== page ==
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Ex-WaMu worker claims he was shunned for refusing to push toxic loans on borrowers – iWATCH

Ex-WaMu worker claims he was shunned for refusing to push toxic loans on borrowers – iWATCH


The Mortgage Salesman Who Wouldn’t Sell

iWATCH-

In the case of the salesman who wouldn’t sell, the two sides have starkly different tales to tell.

Greg Saffer says conscience and common sense prevented him from pushing the product his bosses wanted him to sell – “Option ARM” home loans that, he says, put homeowners at risk.

“I’m not going to steer people into a loan program that might not be good for them just because it’s more profitable for the company,” he says.

[iWATCH]

 

© 2010-17 FORECLOSURE FRAUD | by DinSFLA. All rights reserved.



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BofA Clash With Fannie Mae Escalates Over Loan Buyback Stance

BofA Clash With Fannie Mae Escalates Over Loan Buyback Stance


Bloomberg-

Bank of America Corp. (BAC) told Fannie Mae it refuses to cooperate with the U.S. mortgage firm’s new stance on loan buybacks, setting the lender up for a potential surge in claims and penalties.

The bank is disputing Fannie Mae’s demand that lenders repurchase mortgages or cover any losses themselves if an insurer drops coverage, Bank of America said this month in a regulatory filing. The lender, ranked second by assets among U.S. banks, said it “does not intend to repurchase loans” under what it deems to be new rules, and the refusal may trigger penalties or other sanctions.

[BLOOMBERG]

© 2010-17 FORECLOSURE FRAUD | by DinSFLA. All rights reserved.



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HEARD ON THE STREET: Mortgage Deal Leaves Bank Investors Guessing

HEARD ON THE STREET: Mortgage Deal Leaves Bank Investors Guessing


WSJ

Here’s a lesson for the government and Ally Financial in particular: With bank investors fretting about the potential costs of soured-mortgage claims, it is best to get the details out in the open.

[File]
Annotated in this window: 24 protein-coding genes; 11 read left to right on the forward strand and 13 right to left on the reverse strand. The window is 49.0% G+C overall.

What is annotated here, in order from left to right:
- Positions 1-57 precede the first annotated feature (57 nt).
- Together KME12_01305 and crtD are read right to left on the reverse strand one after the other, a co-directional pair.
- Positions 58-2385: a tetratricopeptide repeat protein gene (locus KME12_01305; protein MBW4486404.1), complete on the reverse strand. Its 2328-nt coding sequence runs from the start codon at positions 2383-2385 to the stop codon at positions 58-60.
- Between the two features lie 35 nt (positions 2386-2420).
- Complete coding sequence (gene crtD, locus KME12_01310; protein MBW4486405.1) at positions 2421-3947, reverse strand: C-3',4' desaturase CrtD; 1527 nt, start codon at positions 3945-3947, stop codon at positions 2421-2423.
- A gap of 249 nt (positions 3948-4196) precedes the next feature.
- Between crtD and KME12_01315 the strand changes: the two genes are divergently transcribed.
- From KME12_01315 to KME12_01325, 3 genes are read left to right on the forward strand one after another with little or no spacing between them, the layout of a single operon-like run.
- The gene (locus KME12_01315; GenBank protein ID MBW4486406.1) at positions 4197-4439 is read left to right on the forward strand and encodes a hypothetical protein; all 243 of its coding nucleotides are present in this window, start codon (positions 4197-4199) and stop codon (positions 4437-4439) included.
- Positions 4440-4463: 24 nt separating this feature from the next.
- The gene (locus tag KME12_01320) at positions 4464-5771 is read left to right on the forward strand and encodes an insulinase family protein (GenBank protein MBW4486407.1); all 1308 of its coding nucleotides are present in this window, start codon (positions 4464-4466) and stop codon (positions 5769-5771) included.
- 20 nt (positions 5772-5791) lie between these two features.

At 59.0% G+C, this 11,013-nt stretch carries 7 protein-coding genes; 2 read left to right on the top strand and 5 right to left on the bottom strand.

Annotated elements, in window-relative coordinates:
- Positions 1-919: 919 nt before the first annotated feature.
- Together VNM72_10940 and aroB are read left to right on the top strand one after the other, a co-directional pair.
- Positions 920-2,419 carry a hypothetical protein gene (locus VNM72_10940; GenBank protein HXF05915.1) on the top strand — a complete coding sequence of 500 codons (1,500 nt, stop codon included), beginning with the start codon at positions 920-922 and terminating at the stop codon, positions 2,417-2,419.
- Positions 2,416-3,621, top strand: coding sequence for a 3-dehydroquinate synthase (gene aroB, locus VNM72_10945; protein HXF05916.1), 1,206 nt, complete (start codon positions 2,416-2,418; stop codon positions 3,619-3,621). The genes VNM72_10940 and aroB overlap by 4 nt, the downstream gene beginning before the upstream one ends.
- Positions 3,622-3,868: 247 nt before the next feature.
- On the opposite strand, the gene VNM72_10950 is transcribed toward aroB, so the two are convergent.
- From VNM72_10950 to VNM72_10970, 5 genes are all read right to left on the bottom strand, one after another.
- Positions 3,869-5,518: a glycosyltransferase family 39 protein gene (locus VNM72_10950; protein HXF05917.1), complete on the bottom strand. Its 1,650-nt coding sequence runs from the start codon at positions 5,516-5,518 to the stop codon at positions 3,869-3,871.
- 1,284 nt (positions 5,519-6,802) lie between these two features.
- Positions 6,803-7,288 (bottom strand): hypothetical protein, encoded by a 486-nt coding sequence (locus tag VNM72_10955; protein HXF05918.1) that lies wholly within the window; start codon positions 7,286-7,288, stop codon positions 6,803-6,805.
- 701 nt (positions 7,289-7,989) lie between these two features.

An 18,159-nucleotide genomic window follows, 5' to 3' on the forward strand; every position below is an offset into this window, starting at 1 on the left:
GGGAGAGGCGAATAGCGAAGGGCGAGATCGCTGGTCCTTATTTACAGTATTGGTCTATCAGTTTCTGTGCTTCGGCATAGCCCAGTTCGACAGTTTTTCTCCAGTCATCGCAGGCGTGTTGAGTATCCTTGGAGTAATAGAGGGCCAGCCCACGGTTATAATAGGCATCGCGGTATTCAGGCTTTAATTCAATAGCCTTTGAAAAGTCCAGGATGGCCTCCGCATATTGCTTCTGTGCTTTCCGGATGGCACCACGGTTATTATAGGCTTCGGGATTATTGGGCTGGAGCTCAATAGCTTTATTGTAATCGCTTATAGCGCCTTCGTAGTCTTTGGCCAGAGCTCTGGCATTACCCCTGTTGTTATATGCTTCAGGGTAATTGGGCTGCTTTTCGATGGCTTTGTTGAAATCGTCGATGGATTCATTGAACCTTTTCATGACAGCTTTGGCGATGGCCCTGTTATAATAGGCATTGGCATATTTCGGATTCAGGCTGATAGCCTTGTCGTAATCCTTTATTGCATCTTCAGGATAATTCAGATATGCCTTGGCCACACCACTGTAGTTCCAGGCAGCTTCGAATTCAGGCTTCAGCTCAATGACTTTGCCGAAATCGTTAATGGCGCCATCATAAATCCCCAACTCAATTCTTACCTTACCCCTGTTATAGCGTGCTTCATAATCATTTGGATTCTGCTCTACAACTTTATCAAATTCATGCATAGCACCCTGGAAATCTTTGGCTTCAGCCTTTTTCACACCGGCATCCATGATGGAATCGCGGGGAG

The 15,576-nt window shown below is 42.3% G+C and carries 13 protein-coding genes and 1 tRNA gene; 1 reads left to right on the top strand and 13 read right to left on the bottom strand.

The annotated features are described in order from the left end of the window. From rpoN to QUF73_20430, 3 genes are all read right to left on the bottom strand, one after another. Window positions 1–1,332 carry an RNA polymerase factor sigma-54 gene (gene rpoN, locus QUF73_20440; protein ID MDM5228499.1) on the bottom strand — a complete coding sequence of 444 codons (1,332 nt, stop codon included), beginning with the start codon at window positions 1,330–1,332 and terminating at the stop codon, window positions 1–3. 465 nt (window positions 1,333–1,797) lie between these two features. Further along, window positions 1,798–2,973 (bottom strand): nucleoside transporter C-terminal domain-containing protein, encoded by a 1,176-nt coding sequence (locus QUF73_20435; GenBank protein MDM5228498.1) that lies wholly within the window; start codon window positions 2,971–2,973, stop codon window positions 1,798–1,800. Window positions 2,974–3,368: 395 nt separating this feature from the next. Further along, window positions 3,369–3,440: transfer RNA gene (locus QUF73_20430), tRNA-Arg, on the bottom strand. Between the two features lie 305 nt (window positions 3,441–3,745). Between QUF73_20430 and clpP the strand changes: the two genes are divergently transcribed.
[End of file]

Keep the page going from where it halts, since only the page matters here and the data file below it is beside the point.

That’s the opposite of how Ally and Freddie Mac handled a payment last year of $325 million by the firm to the mortgage company to settle mortgage-repurchase claims. Neither Ally, General Motors’ former financing arm now majority-owned by the government, nor government-owned Freddie disclosed the amount of the settlement when it occurred. The fact that a deal was struck at all was only disclosed by Ally and …


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"Who is the Real Party in Interest as Plaintiff in foreclosure cases?"

"Who is the Real Party in Interest as Plaintiff in foreclosure cases?"


 Again, the million dollar question is, “Who is the Real Party in Interest as Plaintiff in foreclosure cases?”

PPIP Funds’ Toxic Asset Holdings Hit $10 Billion

04/21/2010 By: Carrie Bay DSNEWS.com

Private equity investment funds, in collaboration with the U.S. Treasury, have relieved the market of $10 billion in souring real estate assets, purchased through the federal government’s Legacy Securities Public-Private Investment Program (PPIP).

PPIP was unveiled just over a year ago, under the guise of the original intention of the government’s $700 billion bailout package when it was sold to Congress – to remove so-called toxic mortgages from the system.

The program has been widely criticized for its slow start, though new data from the Treasury shows it’s beginning to gain momentum. Still, some market-watchers say the delay means PPIP, at best, will have only a marginal impact, since private-investor appetite for distressed assetdeals is growing and the previously gridlocked secondary mortgage market is starting to show signs of movement.

The Treasury published its second quarterly summary of PPIP activity Tuesday, which showed that the PPIP fund managers’ holdings nearly tripled compared to the previous three months. As of March 31, 2010, the eight funds participating in the program had acquired just over $10 billion in eligible assets, compared to $3.4 billion at the end of 2009.

About 88 percent of the PPIP portfolio holdings, or $8.8 billion, are non-agency residential mortgage-backed securities (RMBS). Twelve percent, or $1.2 billion, are commercial mortgage-backed securities (CMBS). Of the RMBS assets, nearly half fall into the Alt-A loan category.

By the Treasury’s calculations, the PPIP investment funds have $25.1 billion of total purchasing power, which includes $6.3 billion in private capital. The Treasury has matched the private equity contribution dollar-for-dollar, and also provided $12.5 billion in debt capital.

The Treasury cautioned that because the funds are in the very early stages of their three-year investment periods, it’s premature to draw any meaningful conclusions about individual performance, but the report did include some preliminary stats on each fund’s returns so far.

The fund managed by Angelo, Gordon & Co. and GE Capital Real Estate is registering the highest rate of return at 20.6 percent.

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